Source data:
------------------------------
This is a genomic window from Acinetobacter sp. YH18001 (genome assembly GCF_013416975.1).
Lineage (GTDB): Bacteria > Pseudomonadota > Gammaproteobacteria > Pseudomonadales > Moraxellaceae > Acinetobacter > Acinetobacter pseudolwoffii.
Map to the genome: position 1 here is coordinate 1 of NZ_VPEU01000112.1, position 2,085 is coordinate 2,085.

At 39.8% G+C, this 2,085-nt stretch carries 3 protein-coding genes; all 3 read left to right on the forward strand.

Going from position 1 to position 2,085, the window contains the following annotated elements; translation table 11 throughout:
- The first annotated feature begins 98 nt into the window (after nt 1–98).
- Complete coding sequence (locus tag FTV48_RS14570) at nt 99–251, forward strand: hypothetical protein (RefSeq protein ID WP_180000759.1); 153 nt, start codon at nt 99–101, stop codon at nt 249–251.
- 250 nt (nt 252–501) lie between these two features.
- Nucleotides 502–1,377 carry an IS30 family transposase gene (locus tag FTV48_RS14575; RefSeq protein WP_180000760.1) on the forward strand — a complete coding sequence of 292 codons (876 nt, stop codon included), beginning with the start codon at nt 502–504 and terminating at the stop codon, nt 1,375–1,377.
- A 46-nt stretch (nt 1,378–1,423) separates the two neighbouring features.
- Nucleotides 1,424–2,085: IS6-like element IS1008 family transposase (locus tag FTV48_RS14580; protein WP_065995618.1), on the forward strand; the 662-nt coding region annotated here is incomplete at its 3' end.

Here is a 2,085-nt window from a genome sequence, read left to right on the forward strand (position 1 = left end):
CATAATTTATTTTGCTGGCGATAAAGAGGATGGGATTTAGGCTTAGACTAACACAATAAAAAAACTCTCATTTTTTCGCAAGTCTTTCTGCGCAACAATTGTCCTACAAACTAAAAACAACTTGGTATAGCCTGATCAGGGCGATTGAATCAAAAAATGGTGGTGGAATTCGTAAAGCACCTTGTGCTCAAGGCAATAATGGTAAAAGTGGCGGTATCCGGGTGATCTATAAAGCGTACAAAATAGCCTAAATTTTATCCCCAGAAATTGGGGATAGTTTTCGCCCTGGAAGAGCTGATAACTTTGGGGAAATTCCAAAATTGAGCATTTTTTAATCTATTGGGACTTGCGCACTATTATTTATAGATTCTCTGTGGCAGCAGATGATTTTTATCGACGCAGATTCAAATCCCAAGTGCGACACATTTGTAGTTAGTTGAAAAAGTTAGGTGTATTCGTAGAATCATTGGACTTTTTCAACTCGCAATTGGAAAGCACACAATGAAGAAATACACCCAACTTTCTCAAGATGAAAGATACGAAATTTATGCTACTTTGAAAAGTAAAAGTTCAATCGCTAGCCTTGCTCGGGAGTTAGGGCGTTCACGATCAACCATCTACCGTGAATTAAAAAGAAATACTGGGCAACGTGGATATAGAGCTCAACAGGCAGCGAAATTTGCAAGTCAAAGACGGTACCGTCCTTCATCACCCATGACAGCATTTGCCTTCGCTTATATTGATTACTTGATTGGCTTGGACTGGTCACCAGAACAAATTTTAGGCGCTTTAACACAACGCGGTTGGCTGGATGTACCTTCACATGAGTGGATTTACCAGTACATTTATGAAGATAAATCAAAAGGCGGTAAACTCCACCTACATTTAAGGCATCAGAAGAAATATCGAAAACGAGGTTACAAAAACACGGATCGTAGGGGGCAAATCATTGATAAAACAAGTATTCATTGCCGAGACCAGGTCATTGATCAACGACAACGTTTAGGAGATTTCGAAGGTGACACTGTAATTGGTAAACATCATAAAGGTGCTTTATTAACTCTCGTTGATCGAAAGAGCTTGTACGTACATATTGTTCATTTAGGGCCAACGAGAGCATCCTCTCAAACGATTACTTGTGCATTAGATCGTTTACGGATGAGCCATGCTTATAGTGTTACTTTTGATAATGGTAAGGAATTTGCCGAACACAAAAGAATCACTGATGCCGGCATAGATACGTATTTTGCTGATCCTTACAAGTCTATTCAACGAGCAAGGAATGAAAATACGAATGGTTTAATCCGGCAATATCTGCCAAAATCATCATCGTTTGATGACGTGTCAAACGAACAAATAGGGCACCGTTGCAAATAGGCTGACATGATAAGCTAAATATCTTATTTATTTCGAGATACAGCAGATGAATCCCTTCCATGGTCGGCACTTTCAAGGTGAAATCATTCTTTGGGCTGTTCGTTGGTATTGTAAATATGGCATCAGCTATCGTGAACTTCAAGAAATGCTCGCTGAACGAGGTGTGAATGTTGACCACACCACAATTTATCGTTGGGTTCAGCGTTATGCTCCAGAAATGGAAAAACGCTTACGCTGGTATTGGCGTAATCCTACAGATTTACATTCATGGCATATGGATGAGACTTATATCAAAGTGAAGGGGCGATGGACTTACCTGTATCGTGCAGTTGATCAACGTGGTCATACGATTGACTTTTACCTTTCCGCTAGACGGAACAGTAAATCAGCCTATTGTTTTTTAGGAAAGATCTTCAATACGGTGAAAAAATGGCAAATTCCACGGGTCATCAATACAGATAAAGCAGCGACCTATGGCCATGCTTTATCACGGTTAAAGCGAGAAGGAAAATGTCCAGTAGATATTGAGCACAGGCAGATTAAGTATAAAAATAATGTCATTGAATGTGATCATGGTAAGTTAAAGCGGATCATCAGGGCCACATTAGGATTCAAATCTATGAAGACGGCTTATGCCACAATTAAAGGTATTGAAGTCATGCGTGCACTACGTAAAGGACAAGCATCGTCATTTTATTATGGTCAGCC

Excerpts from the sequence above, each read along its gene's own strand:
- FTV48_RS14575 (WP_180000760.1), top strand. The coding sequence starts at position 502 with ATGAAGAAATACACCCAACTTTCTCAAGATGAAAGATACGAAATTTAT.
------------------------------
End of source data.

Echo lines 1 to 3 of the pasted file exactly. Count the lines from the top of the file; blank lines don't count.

This is a genomic window from Acinetobacter sp. YH18001 (genome assembly GCF_013416975.1).
Lineage (GTDB): Bacteria > Pseudomonadota > Gammaproteobacteria > Pseudomonadales > Moraxellaceae > Acinetobacter > Acinetobacter pseudolwoffii.
Map to the genome: position 1 here is coordinate 1 of NZ_VPEU01000112.1, position 2,085 is coordinate 2,085.